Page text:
Dobrynin asked whether the Secretary was really concerned over the possibility of the use of force by the Soviets and its Warsaw Pact countries against Germany and Berlin. The Secretary said he was certainly “concerned”, but not nervous or afraid; the US would do its duty together with its allies; but we want to know what is behind the Soviet campaign. He again reverted to the Soviet attempt to dissuade the Dutch Prime Minister from visiting Berlin, describing it as “unheard of”. He said that the Soviets had stated that such a visit would lead to “undesirable consequences.” He could not recall any such language having been [Page 749] used under these circumstances during his period of office. He asked Dobrynin to explain to the Soviet Government the seriousness of the view which we take over the propaganda assault and attempts at intimidation being conducted by the Soviet Union.

Dobrynin then referred to his earlier message to the Secretary of August 31 regarding Berlin.4 In that message the Soviet Union had recognized the state interests of the US in Berlin and had stated that any reports about action against Berlin were “completely without foundation.” He reaffirmed this message. He added that speaking personally he thought that the US was playing a German game and referred to the recent visits to Washington of Kurt Birrenbach and Helmut Schmidt.

The Secretary then pointed out that several Soviet divisions had moved to the West and to the South. There were several hundred thousand Warsaw Pact troops in Czechoslovakia and substantial additional Soviet forces along the NATO border (Bavaria). This inevitably brings up a problem for NATO.

Dobrynin interjected to ask, “Do you really believe now that this could be a military threat to NATO?” (His implicit denial at this point of any military threat to NATO ties in with his later remark below to the effect that the prime consideration for the Soviet Union is the preservation of the Warsaw Pact countries.)

The Secretary thought there was the question of Soviet intentions and the question of the redeployment of the Warsaw Pact forces which needed looking at both together and separately.

Dobrynin interjected to say that there were the same number of Soviet divisions but in a different place.

The Secretary, resuming, said that, with respect to Soviet intentions, we do not believe at the moment that the Soviets intend a military assault on NATO, but there was uncertainty. He said, frankly, we do not entirely understand why you did what you did in Czechoslovakia despite the obvious costs in your political relations with the US, with Europe and around the world. Therefore, we wonder whether there may be elements in the thinking of the Soviet leaders which we do not fully understand. He said that it would have been easier for him six months ago to make a prediction of what the Soviet Government might do than it would be today. Therefore, we and our partners in NATO have to take note of the redeployment of Soviet forces and have to question again our judgments about Soviet intentions and have to consider the two together.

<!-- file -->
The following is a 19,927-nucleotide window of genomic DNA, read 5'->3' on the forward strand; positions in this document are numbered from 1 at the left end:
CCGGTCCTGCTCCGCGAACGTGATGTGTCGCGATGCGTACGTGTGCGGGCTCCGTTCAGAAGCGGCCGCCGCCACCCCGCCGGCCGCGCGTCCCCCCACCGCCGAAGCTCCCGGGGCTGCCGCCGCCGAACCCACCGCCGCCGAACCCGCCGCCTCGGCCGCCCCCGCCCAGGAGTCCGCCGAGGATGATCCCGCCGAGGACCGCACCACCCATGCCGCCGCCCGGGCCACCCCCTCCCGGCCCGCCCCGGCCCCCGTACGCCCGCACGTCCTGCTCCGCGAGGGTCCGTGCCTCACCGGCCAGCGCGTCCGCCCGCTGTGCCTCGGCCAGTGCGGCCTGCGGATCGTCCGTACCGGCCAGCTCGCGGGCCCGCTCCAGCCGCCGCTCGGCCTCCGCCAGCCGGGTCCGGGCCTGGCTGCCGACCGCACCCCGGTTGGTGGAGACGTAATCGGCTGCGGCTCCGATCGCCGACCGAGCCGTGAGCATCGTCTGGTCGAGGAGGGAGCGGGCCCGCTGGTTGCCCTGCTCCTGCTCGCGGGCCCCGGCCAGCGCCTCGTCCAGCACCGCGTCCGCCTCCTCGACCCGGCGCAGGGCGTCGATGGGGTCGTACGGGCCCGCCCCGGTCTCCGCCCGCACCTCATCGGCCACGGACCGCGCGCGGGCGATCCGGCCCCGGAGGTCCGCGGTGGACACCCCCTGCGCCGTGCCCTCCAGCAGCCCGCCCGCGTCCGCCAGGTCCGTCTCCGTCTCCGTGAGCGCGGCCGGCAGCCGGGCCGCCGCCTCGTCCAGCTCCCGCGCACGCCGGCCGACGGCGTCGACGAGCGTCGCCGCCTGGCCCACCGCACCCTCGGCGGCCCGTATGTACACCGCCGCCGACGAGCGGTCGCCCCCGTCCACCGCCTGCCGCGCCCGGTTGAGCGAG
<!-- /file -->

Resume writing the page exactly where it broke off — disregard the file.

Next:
At the close of a general discussion about peaceful co-existence, Ambassador Dobrynin made two major points which were clearly not [Page 750] just his own personal observation, but were in line with Moscow instructions:

The Soviet Union continued to pursue a policy of peaceful coexistence, including the promotion of East-West contacts, discussion of important subjects such as PNEDs, etc.
The Soviet Union would tolerate no weakening in any way of the solidarity or basic socialist structure of the Warsaw powers. He was emphatic on this point and said in effect “the Warsaw Pact structure must be preserved intact, and that’s all.”

The impression drawn from this conversation is that Dobrynin sought to reassure the Secretary regarding any intention of the Soviet Union to use military force against NATO, including the Federal Republic and Berlin; that it wished to continue the policy of peaceful coexistence with the West and with the US in particular; and that the action in Czechoslovakia was purely defensive in an effort to protect the socialist structure and military arrangements of the Warsaw Pact powers.5

  1. Source: Johnson Library, National Security File, Rostow Files, Non-Proliferation. Secret. No drafting information is on the source text, which was approved in S/S on September 24.
  2. Reference is to the nomination of Associate Justice Abe Fortas as Chief Justice of the Supreme Court.
  3. For text of U.S. statement, see Department of State Bulletin, October 7, 1968, p. 365. Similar statements were made by the United Kingdom and France.
  4. For text, see Foreign Relations, 1964–1968, vol. XVII, Document 90.
  5. In telegram 244788 to Moscow, September 25, the Department of State reported on the Rusk-Dobrynin meeting and, noting that the Soviet Ambassador had taken no notes of Rusk’s comments, instructed the Embassy to meet with Soviet Foreign Minister Gromyko to summarize the Secretary’s comments. (Department of State, Central Files, POL 28 GER B) In telegram 5691 from Moscow, the Embassy urged reconsideration of these instructions since it would distract attention from Soviet actions in Czechoslovakia. (Ibid.)